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Smart Investor: why cheap Vodafone doesn't tick all the boxes
Invest in Vodafone (VOD.L) now and you get cheap shares in a sound company with an attractive yield. But Vodafone is a strange beast and something significant is missing.
With a market cap of £82 billion, Vodafone (VOD.L) is the third biggest company on the FTSE 100. But is it too big? Has it tried to become all things to all men and in doing so ended up being just a holding company made up of bits and pieces of other telecoms firms from all around the world?
Vodafone is a rather strange beast. It is a mix of interests in other companies and has had a rollercoaster ride in recent years. It owns 45% of US telecoms company Verizon Wireless as well as having stakes in France’s SFR and Poland’s Polkomtel. Furthermore its profit has been as high as £8.6 billion and as low as a loss of £17 billion over the last 6 years. This unacceptable loss in 2006 prompted a change in strategy, with Vodafone selling assets in order to become smaller, more efficient and more profitable. The idea of acquiring assets to get bigger (as Vodafone did) only to then decide that the company needs to be smaller (as Vodafone is now doing) is a tad illogical but we are where we are...
Vodafone’s background is quite an interesting one. It began as a small mobile operator in Newbury in 1985 (as a subsidiary of Racal) and in just 25 years has become one of the biggest companies in Europe. It operates in 30 countries, employs 84,000 people, owns 224,000 base stations and provides telecommunication services to over 370 million customers across the globe.
In terms of valuation, Vodafone shares appear to be very cheap – especially with the FTSE in the high 5,000s. Net asset value per share is around £1.54 which is just 6p less than the current share price of £1.60. The 6p of goodwill included in the share price is small when you consider that Vodafone is profitable and, with a P/E of 10.5, its shares are attractively priced.
Furthermore, gearing poses little problem, with the company having a debt to equity ratio of 43%. This equates to a very comfortable interest coverage ratio of 13 and as such it is unlikely that Vodafone will cease trading in the medium term. An obvious point perhaps, but one which should nevertheless be checked out.
Free cash flow is impressive. If we take the average of the last five years to smooth out any ‘lumpy’ capex, we arrive at a figure of £7.2 billion per annum – not dissimilar to the average net profit figure, which permits a degree of confidence in the quality of the company’s reported earnings.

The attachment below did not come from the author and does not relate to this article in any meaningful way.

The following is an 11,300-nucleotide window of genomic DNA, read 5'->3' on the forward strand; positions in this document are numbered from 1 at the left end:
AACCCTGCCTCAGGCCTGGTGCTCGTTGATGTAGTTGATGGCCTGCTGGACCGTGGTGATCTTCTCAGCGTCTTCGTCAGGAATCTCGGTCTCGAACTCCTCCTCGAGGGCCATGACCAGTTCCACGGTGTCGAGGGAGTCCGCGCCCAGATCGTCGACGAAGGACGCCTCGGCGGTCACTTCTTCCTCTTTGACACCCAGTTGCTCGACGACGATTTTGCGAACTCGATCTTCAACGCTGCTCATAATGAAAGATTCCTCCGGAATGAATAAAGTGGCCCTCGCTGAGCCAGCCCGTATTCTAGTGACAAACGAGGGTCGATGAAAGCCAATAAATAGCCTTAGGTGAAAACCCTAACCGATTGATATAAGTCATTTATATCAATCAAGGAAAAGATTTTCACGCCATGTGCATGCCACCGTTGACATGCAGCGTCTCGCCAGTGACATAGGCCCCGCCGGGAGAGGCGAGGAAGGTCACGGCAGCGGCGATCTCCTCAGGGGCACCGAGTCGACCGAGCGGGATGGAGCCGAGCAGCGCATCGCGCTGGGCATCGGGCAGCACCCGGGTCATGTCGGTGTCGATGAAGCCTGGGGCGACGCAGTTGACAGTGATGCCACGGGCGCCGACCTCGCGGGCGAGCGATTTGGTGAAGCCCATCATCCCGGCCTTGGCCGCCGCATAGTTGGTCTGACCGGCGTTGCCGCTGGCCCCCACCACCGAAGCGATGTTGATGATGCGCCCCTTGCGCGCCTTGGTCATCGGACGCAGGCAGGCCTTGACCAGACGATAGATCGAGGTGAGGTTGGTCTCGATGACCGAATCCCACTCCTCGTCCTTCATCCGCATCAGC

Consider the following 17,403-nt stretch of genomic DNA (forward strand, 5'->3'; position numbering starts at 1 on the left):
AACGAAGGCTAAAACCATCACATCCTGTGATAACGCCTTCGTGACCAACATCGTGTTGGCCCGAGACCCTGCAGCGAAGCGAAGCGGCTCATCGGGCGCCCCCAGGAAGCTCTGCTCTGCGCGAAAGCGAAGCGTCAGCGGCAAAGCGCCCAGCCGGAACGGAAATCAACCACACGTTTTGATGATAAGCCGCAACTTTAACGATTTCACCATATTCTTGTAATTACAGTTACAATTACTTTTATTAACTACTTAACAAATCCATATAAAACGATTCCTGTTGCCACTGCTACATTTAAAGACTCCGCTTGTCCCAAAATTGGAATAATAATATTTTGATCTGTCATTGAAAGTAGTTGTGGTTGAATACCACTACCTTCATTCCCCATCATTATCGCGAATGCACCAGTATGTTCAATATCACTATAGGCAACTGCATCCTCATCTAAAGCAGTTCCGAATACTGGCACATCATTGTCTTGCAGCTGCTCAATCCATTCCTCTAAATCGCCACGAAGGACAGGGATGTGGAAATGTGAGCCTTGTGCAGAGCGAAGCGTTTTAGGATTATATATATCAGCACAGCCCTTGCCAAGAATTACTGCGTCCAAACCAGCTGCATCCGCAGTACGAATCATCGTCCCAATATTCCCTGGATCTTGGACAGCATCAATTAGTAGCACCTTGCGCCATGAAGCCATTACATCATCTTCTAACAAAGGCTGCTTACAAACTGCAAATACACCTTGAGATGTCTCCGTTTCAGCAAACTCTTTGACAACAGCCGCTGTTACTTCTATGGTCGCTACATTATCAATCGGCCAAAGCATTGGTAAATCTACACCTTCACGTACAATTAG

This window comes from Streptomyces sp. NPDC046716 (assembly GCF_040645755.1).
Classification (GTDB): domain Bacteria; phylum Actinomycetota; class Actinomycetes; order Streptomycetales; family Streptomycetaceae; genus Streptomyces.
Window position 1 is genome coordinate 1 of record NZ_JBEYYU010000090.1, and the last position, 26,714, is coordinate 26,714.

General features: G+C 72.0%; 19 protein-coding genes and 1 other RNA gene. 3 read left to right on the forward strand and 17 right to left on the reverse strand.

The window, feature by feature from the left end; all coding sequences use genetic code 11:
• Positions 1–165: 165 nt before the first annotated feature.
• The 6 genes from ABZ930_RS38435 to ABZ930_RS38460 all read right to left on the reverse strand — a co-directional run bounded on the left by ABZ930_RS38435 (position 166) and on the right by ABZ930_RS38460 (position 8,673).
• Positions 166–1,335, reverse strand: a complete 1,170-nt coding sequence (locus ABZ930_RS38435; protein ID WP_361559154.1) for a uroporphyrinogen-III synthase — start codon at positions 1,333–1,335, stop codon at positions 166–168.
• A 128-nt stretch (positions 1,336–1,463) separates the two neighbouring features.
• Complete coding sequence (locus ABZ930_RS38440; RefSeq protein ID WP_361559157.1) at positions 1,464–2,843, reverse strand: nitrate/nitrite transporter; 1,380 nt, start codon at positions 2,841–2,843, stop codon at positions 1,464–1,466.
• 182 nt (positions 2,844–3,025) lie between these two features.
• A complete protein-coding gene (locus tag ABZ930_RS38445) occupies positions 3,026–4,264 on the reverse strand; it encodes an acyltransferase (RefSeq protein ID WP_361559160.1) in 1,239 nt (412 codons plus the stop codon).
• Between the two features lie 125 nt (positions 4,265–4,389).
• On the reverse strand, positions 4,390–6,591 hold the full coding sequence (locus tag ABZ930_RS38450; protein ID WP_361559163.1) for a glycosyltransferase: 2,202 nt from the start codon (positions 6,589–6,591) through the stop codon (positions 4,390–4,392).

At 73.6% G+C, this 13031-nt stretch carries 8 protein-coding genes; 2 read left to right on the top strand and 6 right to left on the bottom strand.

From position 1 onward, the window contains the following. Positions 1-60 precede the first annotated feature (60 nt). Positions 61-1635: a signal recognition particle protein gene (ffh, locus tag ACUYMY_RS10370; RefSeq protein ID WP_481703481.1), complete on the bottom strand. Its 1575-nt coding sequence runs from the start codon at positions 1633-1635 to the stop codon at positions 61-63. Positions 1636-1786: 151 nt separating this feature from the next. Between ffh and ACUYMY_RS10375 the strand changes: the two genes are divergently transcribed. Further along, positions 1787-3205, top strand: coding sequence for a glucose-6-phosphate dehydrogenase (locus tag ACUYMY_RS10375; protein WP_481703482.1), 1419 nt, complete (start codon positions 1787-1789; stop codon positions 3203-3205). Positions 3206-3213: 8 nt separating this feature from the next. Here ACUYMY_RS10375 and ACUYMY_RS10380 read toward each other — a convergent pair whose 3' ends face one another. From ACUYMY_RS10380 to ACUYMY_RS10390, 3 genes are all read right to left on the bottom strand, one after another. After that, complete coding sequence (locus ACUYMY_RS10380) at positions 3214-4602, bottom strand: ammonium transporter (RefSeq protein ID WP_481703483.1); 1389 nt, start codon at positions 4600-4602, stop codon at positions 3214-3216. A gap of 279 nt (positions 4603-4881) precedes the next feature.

But poor performance
Moving on to performance, this is the area where Vodafone scores poorly and is a major reason why so little goodwill is included in the share price. As alluded to above, Vodafone expanded rapidly before having a disastrous year and has subsequently started to downsize and sell off stakes in other companies. This has inflated the net profit figures but even with this turbo boost, return on equity is still relatively poor. For example last year’s net profit figure of £7.8 billion included around £3 billion from the sale of Vodafone’s stakes in China Mobile and Softbank but still only equated to a return on equity of 8.9%. This is no doubt depressed by the fact that Vodafone has a small amount of borrowing (increased borrowing tends to increase return on equity) but it is still poor for an internationally diversified FTSE 100 company such as Vodafone.
Still on the topic of performance, Vodafone’s dividend yield is the eighth highest in the FTSE 100 at 5.56% –mainly due to a generous dividend payout ratio of just under 60%. Dividends have increased year on year for the past few years, but the payout ratio has failed to do the same; probably as a result of volatile profits and non-operating items contributing to the bottom line.
With the value and viability boxes ticked, an investor’s pen should hover over the performance box. Sure, its current management appear to have a clear plan to make the company more efficient and ultimately more profitable. Furthermore they have a fair amount of financial flexibility and an acceptable balance sheet with which to work. However taking a look at Vodafone’s performance over the last 5/6 years highlights the sheer volatility of its profits and the extent of the challenge which management faces.
Can it improve ROE significantly? Absolutely – the only problem is when and, if your first rule of investing is to not lose any money, then you may wish to wait for Vodafone to come out of its transition before you invest. Investing now offers the opportunity to buy cheap shares in a sound company with an attractive yield, but you would be doing so without scoring the company 3/3 on value, viability and performance.
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by Gavin Lumsden on Mar 07, 2014 at 18:53